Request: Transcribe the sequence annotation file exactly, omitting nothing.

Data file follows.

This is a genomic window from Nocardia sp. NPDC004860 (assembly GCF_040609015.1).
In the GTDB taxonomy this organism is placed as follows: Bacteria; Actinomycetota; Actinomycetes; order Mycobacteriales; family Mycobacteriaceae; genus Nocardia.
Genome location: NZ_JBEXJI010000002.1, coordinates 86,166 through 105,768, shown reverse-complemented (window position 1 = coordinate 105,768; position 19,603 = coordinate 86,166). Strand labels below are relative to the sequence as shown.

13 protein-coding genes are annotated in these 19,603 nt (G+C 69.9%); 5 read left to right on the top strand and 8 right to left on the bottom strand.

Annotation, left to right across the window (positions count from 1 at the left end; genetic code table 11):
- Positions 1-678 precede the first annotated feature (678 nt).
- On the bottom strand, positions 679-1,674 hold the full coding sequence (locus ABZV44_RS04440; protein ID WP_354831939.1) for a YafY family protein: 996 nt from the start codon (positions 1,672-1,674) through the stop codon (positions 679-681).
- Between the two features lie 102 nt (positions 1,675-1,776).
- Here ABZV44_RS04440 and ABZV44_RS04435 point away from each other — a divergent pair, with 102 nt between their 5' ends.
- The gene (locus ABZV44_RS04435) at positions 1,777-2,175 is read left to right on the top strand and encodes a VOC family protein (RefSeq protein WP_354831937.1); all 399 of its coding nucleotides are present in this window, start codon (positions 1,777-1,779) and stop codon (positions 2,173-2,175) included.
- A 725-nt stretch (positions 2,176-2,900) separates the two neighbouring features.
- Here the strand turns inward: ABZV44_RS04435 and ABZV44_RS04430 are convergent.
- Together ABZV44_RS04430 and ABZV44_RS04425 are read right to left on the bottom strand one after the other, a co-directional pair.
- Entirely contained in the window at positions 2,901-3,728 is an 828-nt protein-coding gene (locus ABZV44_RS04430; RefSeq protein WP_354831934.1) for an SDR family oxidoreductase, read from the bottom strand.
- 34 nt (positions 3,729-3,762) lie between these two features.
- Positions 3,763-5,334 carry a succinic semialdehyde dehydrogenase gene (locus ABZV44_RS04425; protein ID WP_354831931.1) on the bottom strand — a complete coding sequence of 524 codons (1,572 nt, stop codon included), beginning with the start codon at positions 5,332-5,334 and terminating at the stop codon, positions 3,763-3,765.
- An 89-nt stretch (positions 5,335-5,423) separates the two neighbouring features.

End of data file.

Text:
This is a genomic window from Nocardia sp. NPDC004860 (assembly GCF_040609015.1).
In the GTDB taxonomy this organism is placed as follows: Bacteria; Actinomycetota; Actinomycetes; order Mycobacteriales; family Mycobacteriaceae; genus Nocardia.
Genome location: NZ_JBEXJI010000002.1, coordinates 86,166 through 105,768, shown reverse-complemented (window position 1 = coordinate 105,768; position 19,603 = coordinate 86,166). Strand labels below are relative to the sequence as shown.

13 protein-coding genes are annotated in these 19,603 nt (G+C 69.9%); 5 read left to right on the top strand and 8 right to left on the bottom strand.

Annotation, left to right across the window (positions count from 1 at the left end; genetic code table 11):
- Positions 1-678 precede the first annotated feature (678 nt).
- On the bottom strand, positions 679-1,674 hold the full coding sequence (locus ABZV44_RS04440; protein ID WP_354831939.1) for a YafY family protein: 996 nt from the start codon (positions 1,672-1,674) through the stop codon (positions 679-681).
- Between the two features lie 102 nt (positions 1,675-1,776).
- Here ABZV44_RS04440 and ABZV44_RS04435 point away from each other — a divergent pair, with 102 nt between their 5' ends.
- The gene (locus ABZV44_RS04435) at positions 1,777-2,175 is read left to right on the top strand and encodes a VOC family protein (RefSeq protein WP_354831937.1); all 399 of its coding nucleotides are present in this window, start codon (positions 1,777-1,779) and stop codon (positions 2,173-2,175) included.
- A 725-nt stretch (positions 2,176-2,900) separates the two neighbouring features.
- Here the strand turns inward: ABZV44_RS04435 and ABZV44_RS04430 are convergent.
- Together ABZV44_RS04430 and ABZV44_RS04425 are read right to left on the bottom strand one after the other, a co-directional pair.
- Entirely contained in the window at positions 2,901-3,728 is an 828-nt protein-coding gene (locus ABZV44_RS04430; RefSeq protein WP_354831934.1) for an SDR family oxidoreductase, read from the bottom strand.
- 34 nt (positions 3,729-3,762) lie between these two features.
- Positions 3,763-5,334 carry a succinic semialdehyde dehydrogenase gene (locus ABZV44_RS04425; protein ID WP_354831931.1) on the bottom strand — a complete coding sequence of 524 codons (1,572 nt, stop codon included), beginning with the start codon at positions 5,332-5,334 and terminating at the stop codon, positions 3,763-3,765.
- An 89-nt stretch (positions 5,335-5,423) separates the two neighbouring features.